Hi you guys!!
I posted an article three days ago about implementing periodic tasks and
maybe I didn't explain the point quite allright.
I'm working according to a RT architecture my department has given to
me, and the implementation of hard real-time periodic tasks is a must. I
use the 8254 interval timer to trigger interrupts that activate those
periodic tasks. They are loaded before starting and they MUST NOT be
unloaded to save loading time -no major faults allowed-.
In order to do that I intercept the exit system call at the end of every
C program. Instead of doing the normal exit I try to leave the process
in a similar state to that one when it has just done execve, setting the
eip to the address specified in the field ex.a_entry and passed to the
function start_thread in execve, as well as setting the esp to the
address mm->start_stack where arguments and envelopes should be.
The new routine I've made is more or less:
int do_exit2(struct pt_regs *regs]
regs->eip = start_ip;
regs->esp = start_stack;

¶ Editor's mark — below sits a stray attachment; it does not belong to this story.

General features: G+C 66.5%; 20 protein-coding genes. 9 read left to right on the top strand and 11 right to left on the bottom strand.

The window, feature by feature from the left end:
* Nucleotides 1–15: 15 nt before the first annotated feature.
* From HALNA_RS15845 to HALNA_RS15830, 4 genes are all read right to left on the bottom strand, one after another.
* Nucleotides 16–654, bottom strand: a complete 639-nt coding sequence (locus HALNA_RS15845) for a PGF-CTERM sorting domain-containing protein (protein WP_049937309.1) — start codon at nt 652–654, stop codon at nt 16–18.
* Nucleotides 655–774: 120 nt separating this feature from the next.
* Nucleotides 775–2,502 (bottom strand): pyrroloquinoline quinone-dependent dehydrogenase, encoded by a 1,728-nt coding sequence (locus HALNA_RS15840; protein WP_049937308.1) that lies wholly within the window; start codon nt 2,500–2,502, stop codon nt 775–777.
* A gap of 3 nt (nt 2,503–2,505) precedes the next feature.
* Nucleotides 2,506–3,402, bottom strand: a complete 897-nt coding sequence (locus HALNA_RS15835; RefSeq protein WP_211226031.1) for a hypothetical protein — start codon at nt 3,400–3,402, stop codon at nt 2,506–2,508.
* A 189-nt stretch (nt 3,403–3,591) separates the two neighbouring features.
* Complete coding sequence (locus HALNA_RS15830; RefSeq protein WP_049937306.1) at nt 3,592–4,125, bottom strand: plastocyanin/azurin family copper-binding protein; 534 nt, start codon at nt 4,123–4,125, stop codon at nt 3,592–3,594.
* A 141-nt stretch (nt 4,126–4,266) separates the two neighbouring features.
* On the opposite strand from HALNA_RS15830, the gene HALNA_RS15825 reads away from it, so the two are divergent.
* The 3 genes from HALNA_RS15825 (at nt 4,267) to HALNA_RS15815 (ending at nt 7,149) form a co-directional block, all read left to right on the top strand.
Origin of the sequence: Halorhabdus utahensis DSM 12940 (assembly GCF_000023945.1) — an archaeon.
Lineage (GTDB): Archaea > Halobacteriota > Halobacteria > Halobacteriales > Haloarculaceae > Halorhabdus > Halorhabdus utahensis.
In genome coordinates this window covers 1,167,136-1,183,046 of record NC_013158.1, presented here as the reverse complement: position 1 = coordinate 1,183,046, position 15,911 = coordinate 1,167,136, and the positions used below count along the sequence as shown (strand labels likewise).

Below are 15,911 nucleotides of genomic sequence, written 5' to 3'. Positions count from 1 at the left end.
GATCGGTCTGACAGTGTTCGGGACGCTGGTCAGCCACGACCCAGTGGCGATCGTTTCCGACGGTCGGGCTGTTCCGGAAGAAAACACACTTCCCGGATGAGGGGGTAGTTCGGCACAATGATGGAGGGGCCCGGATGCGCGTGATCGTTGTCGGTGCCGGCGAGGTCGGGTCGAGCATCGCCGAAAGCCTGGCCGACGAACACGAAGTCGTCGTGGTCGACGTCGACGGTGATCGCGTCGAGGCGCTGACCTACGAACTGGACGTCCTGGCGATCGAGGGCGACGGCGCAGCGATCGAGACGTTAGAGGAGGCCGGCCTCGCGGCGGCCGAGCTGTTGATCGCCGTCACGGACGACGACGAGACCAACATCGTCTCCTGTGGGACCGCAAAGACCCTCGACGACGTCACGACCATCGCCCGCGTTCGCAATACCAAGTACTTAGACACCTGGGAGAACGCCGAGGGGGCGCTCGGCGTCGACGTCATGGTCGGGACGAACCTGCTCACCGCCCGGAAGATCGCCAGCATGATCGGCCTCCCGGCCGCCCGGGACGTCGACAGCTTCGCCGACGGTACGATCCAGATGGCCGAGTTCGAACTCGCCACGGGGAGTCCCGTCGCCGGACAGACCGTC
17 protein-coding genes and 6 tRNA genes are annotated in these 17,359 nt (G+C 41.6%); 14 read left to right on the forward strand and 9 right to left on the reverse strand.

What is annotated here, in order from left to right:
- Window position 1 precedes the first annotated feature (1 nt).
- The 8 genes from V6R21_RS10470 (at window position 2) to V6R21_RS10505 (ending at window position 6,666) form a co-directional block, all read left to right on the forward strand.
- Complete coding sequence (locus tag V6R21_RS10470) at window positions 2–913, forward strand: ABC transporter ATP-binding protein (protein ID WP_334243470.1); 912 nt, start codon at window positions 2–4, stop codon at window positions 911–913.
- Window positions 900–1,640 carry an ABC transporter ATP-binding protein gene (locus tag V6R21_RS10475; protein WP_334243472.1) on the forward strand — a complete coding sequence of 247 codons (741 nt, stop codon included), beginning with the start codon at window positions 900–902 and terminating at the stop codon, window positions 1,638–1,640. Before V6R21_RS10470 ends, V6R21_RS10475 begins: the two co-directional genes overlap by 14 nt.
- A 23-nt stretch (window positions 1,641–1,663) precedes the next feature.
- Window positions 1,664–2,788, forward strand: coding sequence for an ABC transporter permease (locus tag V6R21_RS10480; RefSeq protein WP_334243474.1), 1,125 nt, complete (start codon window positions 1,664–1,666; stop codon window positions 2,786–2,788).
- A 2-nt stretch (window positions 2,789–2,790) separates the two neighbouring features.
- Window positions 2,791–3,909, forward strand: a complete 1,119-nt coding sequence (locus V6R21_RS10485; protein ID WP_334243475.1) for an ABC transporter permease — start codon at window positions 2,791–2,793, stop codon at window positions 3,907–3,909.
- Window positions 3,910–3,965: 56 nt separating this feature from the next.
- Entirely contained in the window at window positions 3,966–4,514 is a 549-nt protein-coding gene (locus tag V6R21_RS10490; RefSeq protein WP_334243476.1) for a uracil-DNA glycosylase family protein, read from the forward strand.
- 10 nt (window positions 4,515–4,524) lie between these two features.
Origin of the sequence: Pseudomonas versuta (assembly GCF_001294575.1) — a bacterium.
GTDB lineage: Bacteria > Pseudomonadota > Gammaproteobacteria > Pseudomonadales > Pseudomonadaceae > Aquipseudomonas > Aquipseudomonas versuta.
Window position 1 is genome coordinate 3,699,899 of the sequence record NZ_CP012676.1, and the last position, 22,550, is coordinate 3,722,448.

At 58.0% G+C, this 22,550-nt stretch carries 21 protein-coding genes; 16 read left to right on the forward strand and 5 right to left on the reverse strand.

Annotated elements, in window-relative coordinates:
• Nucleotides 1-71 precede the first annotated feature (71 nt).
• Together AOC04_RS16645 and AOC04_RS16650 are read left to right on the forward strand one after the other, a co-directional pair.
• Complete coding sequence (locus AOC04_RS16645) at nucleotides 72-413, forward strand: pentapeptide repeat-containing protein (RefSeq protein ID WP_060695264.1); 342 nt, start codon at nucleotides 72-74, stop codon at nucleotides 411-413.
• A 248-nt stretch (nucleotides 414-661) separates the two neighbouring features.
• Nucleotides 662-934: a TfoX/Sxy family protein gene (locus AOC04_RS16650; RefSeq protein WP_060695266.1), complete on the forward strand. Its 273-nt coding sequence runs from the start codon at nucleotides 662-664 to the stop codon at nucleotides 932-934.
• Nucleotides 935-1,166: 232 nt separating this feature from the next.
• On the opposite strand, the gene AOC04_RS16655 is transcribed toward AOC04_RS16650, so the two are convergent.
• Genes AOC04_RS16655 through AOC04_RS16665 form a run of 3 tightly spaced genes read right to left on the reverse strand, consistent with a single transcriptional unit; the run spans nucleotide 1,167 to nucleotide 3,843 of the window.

current->state = TASK_UNINTERRUPTIBLE;
When the process is awaken again by an interrupt from the 8254, it comesQuote:}
out from the schedule(] and after returning from the system call it
should resume at the beginning of the program.
However, everything gets screwed up after the first run: the program
doesn't like the change in regs and causes a general protection error.
After that it's killed and everything stops.
Here are my questions for kernel and C gurus:
- Are the arguments and envelopes kept in the stack until a normal exit
- Is there are library similar to the crtso.s in MINIX which is linked
to the beginning of a normal user program and whose task is preparing
the arguments left in the stack by execve?
- If so, does the ex.a_entry point to the beginnig of that library or to
the beginning of the actual program?
Your help is greatly appreciated. This is part of my senior project and
I want to finish it ASAP.
Thanks a lot in advance.............CARLOS AKA SLACKER